smooth and placid as a southern seaVictor's only experience of a southern sea would appear to have come at the beginning of this last trip in pursuit of the Creature, embarked on from a French Mediterranean port (III:7:9). On its surface his sardonic comment roundly indicts the crew for moral and spiritual laxity. Yet, on second thought, an even stronger counterforce ironically deflates the surface terms. This ironic inversion begins as we recognize the considerable negative connotations from earlier in the novel already adhering to this celebration of the "glorious" (I:L1:6 and note, I:L2:3 and note, and III:Walton:6 and note). On top of those resonances, the reference to "a southern sea" should remind the knowledgeable reader of the last voyage undertaken by Ulysses and his crew in search of glory, a voyage that took them far into the unknown southern sea where their ship foundered. This is the subject of Canto 26 of Dante's Inferno, which is likewise the source upon which Tennyson depended for his dramatic monologue, "Ulysses," written in 1833. In Dante's rendition of this story, for all his heroic posturing, Ulysses has led his men to their death for nothing beyond a meaningless personal glory. For this act of essential treachery he is lodged near the bottom of hell for eternity.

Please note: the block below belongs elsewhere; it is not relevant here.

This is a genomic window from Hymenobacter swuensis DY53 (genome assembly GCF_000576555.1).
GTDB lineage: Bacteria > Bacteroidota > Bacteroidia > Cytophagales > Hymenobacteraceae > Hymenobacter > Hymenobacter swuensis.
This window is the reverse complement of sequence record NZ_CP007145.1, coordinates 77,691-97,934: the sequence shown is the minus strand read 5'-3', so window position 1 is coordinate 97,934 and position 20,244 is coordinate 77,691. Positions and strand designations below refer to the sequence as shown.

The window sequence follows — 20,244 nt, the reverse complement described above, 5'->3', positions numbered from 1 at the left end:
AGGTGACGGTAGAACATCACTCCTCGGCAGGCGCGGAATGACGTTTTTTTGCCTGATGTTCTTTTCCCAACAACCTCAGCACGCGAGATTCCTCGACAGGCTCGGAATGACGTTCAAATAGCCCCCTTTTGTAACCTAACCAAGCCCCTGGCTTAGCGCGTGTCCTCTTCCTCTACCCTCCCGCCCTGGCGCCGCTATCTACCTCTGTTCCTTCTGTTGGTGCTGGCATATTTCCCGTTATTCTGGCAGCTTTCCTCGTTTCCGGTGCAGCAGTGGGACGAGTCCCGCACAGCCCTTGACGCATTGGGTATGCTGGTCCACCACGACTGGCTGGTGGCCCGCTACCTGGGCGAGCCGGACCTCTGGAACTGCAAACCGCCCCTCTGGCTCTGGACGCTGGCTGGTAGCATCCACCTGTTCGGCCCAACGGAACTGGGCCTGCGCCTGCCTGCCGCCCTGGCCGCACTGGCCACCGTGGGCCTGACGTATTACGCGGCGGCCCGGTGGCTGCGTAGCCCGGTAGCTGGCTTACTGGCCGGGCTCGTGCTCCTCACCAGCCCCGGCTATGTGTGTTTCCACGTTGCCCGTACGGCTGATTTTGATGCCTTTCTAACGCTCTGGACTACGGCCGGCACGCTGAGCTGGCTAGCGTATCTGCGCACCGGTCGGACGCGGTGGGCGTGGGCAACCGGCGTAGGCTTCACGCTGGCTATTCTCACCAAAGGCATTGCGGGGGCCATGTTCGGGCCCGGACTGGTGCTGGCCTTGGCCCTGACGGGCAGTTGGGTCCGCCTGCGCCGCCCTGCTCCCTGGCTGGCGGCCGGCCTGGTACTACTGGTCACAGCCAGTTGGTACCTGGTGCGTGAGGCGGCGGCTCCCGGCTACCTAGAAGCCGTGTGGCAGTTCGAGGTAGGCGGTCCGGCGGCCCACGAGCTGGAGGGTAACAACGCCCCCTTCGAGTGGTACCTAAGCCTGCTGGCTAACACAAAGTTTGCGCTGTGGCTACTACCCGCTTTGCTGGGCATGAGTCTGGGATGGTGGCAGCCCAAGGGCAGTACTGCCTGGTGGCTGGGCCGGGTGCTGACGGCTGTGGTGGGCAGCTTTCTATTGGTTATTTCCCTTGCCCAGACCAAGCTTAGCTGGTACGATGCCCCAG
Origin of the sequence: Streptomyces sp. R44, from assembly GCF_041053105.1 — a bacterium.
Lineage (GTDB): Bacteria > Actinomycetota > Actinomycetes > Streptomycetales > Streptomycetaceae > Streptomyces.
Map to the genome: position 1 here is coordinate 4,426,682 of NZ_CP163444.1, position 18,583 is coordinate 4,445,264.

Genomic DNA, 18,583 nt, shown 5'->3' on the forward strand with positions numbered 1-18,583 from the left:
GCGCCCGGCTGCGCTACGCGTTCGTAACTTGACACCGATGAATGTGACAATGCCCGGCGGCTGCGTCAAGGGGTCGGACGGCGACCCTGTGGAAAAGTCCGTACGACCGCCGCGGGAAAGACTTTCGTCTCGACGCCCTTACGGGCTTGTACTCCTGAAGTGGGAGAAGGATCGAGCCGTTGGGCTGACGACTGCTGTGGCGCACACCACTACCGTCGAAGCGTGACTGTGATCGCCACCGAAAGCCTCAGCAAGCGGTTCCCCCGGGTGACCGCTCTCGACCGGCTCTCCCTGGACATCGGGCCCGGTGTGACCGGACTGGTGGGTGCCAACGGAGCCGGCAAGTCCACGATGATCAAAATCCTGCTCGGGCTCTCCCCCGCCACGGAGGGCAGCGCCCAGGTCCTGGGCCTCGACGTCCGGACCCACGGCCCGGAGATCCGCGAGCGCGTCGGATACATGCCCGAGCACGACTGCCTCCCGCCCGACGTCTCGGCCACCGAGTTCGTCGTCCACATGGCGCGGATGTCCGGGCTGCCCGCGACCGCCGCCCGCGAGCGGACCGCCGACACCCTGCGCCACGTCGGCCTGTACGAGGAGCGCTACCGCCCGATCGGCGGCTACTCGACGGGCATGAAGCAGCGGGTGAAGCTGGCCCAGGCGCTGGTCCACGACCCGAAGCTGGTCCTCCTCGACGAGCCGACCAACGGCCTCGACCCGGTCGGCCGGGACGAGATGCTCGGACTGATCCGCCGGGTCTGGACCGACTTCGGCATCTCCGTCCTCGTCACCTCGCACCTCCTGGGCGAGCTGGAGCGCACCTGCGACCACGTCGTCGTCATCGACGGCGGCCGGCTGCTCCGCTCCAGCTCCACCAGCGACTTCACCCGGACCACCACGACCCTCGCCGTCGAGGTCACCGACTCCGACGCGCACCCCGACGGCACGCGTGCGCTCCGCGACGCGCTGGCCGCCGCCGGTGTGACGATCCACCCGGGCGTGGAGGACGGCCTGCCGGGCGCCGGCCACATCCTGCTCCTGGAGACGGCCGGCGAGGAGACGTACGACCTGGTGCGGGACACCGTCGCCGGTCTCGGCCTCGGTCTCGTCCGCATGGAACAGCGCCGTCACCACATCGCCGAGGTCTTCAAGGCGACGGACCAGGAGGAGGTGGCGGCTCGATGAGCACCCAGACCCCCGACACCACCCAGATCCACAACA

It is worth remarking that, in her draft of this passage, Mary Shelley originally wrote "summer lake," and the phrase "southern sea" was inserted above it in P. B. Shelley's hand. This interpolation, of course, would have had to have been agreed to by Mary Shelley, presumably after some discussion of the appropriateness of the intertextual context the phrase evokes.